Global CIO: In Google-Microsoft Catfight, Insults Are For Losers
The hissy-fit about copying search results means absolutely nothing in the real world of customers who couldn't possibly care less.
In an NFL playoff game one year ago, the Minnesota Vikings were plastering the Dallas Cowboys 27-3 late in the game yet Minnesota's Brett Favre continued to throw deep passes even though the game appeared out of reach.
The Vikings did indeed score another touchdown with only a minute or two left in the game, which caused Cowboys linebacker Keith Brooking to storm over toward the Viking sideline, screaming and waving his fist at the team that was humiliating him and his teammates.
And announcer Troy Aikman, a former Cowboy himself, made the following observation: if Keith Brooking doesn't like what the Vikings are doing, and if he didn't want them to score another touchdown, then he and his teammates should have played better defense.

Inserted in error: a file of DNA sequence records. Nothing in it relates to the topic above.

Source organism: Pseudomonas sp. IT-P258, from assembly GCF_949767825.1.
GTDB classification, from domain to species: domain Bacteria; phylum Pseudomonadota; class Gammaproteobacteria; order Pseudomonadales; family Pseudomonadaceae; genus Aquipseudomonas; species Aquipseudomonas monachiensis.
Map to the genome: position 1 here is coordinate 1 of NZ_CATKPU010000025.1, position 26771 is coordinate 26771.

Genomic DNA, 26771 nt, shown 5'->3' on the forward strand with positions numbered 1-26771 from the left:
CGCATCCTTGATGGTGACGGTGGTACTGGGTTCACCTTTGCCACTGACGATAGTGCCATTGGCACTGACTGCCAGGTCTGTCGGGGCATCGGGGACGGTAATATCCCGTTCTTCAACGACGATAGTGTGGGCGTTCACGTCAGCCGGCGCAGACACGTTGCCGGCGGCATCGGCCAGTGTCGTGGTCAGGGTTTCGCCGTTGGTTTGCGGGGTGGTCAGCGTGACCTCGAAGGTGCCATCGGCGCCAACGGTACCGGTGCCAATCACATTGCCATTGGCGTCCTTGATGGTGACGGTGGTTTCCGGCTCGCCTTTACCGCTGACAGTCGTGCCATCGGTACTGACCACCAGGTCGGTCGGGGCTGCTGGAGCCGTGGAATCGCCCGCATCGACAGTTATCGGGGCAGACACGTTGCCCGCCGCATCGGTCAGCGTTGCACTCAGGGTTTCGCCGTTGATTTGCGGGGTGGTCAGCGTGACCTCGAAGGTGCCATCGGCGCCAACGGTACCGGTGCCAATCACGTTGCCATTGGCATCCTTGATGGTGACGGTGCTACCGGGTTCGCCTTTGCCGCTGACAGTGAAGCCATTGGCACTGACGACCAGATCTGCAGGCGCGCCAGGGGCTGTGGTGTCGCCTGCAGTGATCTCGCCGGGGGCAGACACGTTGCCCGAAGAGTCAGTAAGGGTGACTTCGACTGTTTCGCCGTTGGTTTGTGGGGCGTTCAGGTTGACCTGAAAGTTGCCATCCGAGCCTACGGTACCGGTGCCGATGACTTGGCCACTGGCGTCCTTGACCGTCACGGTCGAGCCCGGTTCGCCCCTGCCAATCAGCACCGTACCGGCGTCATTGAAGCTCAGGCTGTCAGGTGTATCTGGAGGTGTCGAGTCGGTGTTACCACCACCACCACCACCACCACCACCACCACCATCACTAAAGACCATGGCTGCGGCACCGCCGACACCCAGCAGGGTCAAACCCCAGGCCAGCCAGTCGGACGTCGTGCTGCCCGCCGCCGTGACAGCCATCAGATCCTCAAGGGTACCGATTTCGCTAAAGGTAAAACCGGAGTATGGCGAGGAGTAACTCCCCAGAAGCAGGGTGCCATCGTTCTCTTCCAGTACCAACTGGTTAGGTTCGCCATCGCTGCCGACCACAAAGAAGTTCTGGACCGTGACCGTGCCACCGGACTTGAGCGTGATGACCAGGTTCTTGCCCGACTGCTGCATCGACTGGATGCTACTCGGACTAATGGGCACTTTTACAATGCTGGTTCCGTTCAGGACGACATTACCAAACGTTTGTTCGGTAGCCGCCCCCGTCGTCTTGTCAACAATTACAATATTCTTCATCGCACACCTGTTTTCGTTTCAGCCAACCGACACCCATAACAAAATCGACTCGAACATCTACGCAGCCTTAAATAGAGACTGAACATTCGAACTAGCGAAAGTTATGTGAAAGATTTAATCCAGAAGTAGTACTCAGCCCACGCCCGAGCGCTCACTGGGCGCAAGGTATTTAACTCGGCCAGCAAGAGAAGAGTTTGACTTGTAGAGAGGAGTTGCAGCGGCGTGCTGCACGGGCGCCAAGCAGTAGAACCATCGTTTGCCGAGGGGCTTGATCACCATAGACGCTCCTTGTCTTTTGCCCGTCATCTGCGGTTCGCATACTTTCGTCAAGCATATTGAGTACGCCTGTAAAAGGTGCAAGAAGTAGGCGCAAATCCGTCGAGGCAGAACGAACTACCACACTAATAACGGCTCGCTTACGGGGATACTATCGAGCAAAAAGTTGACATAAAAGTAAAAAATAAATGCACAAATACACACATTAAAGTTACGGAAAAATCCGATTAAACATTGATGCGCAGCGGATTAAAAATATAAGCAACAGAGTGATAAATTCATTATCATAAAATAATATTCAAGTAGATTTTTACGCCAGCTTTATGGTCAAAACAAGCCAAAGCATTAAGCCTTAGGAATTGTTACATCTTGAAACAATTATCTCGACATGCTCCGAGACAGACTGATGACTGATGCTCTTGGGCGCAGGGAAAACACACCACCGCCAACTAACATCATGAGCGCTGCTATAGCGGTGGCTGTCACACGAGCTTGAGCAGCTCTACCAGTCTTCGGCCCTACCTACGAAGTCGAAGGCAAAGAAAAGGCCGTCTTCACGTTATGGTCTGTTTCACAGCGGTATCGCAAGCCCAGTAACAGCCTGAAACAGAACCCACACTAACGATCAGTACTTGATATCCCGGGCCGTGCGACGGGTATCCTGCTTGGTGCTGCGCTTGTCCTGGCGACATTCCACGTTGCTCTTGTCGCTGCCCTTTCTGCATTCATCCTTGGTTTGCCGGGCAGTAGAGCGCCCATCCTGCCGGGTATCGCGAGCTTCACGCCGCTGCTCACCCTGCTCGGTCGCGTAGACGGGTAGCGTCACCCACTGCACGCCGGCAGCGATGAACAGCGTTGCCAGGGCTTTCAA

"If you don't like what they're doing, then stop them," Aikman said. "That's what you're paid to do."
That scenario came to mind as I read about the verbal jousting going on between Google and Microsoft over Google's claim that Microsoft's Bing search engine is copying Google's results.
In his opening paragraph, Singhal frames out the good guys and the bad guys with no mushy gray area in the middle: "By now, you may have read Danny Sullivan's recent post: "Google: Bing is Cheating, Copying Our Search Results" and heard Microsoft's response, "We do not copy Google's results." However you define copying, the bottom line is, these Bing results came directly from Google."
Soon thereafter, Microsoft senior VP Yusuf Mehdi responded pointedly in a blog post called Setting the record straight in which he talked about "the level of protest and feigned outrage from Google" and expressed puzzlement over "what brought them to a place where they would level these kinds of accusations."
As I see it, so far, so good—each side stating its position clearly and pointing to facts to buttress its case, and may the best product win and all that.
But then Microsoft's Mehdi played right into Google's hands by saying this:
InformationWeek Tech Digest, Nov. 10, 2014Just 30% of respondents to our new survey say their companies are very or extremely effective at identifying critical data and analyzing it to make decisions, down from 42% in 2013. What gives?